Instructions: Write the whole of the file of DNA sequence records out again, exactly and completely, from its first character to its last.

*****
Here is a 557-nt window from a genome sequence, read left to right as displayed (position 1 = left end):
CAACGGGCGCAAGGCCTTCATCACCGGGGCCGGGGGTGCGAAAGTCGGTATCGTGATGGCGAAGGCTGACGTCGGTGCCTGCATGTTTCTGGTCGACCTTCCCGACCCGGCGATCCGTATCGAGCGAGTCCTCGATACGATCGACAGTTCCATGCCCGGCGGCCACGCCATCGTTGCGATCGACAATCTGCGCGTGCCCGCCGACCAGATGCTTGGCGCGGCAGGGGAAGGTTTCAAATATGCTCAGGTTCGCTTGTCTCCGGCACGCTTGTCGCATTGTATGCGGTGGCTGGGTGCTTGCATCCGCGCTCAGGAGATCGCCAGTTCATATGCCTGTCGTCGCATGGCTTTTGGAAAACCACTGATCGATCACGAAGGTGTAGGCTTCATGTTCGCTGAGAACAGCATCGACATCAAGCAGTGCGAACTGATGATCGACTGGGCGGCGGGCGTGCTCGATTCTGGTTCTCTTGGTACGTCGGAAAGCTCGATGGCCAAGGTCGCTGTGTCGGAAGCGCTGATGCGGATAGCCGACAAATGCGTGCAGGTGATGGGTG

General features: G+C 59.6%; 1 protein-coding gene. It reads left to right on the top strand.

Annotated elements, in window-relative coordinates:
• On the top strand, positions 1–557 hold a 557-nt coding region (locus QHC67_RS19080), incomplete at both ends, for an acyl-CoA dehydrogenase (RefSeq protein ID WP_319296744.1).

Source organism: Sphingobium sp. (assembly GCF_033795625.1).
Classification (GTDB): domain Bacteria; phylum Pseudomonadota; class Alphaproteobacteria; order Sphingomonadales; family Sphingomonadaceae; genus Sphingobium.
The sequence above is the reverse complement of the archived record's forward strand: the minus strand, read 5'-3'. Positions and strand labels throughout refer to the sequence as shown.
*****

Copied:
Here is a 557-nt window from a genome sequence, read left to right as displayed (position 1 = left end):
CAACGGGCGCAAGGCCTTCATCACCGGGGCCGGGGGTGCGAAAGTCGGTATCGTGATGGCGAAGGCTGACGTCGGTGCCTGCATGTTTCTGGTCGACCTTCCCGACCCGGCGATCCGTATCGAGCGAGTCCTCGATACGATCGACAGTTCCATGCCCGGCGGCCACGCCATCGTTGCGATCGACAATCTGCGCGTGCCCGCCGACCAGATGCTTGGCGCGGCAGGGGAAGGTTTCAAATATGCTCAGGTTCGCTTGTCTCCGGCACGCTTGTCGCATTGTATGCGGTGGCTGGGTGCTTGCATCCGCGCTCAGGAGATCGCCAGTTCATATGCCTGTCGTCGCATGGCTTTTGGAAAACCACTGATCGATCACGAAGGTGTAGGCTTCATGTTCGCTGAGAACAGCATCGACATCAAGCAGTGCGAACTGATGATCGACTGGGCGGCGGGCGTGCTCGATTCTGGTTCTCTTGGTACGTCGGAAAGCTCGATGGCCAAGGTCGCTGTGTCGGAAGCGCTGATGCGGATAGCCGACAAATGCGTGCAGGTGATGGGTG

General features: G+C 59.6%; 1 protein-coding gene. It reads left to right on the top strand.

Annotated elements, in window-relative coordinates:
• On the top strand, positions 1–557 hold a 557-nt coding region (locus QHC67_RS19080), incomplete at both ends, for an acyl-CoA dehydrogenase (RefSeq protein ID WP_319296744.1).

Source organism: Sphingobium sp. (assembly GCF_033795625.1).
Classification (GTDB): domain Bacteria; phylum Pseudomonadota; class Alphaproteobacteria; order Sphingomonadales; family Sphingomonadaceae; genus Sphingobium.
The sequence above is the reverse complement of the archived record's forward strand: the minus strand, read 5'-3'. Positions and strand labels throughout refer to the sequence as shown.